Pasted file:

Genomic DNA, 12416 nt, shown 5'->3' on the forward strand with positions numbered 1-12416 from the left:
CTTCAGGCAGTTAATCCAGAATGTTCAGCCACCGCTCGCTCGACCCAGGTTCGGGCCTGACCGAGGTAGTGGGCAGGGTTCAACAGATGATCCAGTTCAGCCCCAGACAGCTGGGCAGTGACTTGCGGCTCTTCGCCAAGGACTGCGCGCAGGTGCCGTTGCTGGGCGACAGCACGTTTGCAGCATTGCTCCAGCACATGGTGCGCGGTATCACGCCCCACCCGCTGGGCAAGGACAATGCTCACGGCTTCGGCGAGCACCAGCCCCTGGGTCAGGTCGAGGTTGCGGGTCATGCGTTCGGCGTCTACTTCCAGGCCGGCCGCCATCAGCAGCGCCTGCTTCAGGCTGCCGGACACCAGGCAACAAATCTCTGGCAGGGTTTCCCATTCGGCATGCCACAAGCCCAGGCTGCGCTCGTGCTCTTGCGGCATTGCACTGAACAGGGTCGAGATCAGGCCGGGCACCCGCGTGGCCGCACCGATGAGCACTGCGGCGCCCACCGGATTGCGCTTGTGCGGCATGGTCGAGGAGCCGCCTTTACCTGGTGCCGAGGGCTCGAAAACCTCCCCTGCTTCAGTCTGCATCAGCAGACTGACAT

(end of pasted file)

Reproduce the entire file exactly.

Genomic DNA, 12416 nt, shown 5'->3' on the forward strand with positions numbered 1-12416 from the left:
CTTCAGGCAGTTAATCCAGAATGTTCAGCCACCGCTCGCTCGACCCAGGTTCGGGCCTGACCGAGGTAGTGGGCAGGGTTCAACAGATGATCCAGTTCAGCCCCAGACAGCTGGGCAGTGACTTGCGGCTCTTCGCCAAGGACTGCGCGCAGGTGCCGTTGCTGGGCGACAGCACGTTTGCAGCATTGCTCCAGCACATGGTGCGCGGTATCACGCCCCACCCGCTGGGCAAGGACAATGCTCACGGCTTCGGCGAGCACCAGCCCCTGGGTCAGGTCGAGGTTGCGGGTCATGCGTTCGGCGTCTACTTCCAGGCCGGCCGCCATCAGCAGCGCCTGCTTCAGGCTGCCGGACACCAGGCAACAAATCTCTGGCAGGGTTTCCCATTCGGCATGCCACAAGCCCAGGCTGCGCTCGTGCTCTTGCGGCATTGCACTGAACAGGGTCGAGATCAGGCCGGGCACCCGCGTGGCCGCACCGATGAGCACTGCGGCGCCCACCGGATTGCGCTTGTGCGGCATGGTCGAGGAGCCGCCTTTACCTGGTGCCGAGGGCTCGAAAACCTCCCCTGCTTCAGTCTGCATCAGCAGACTGACAT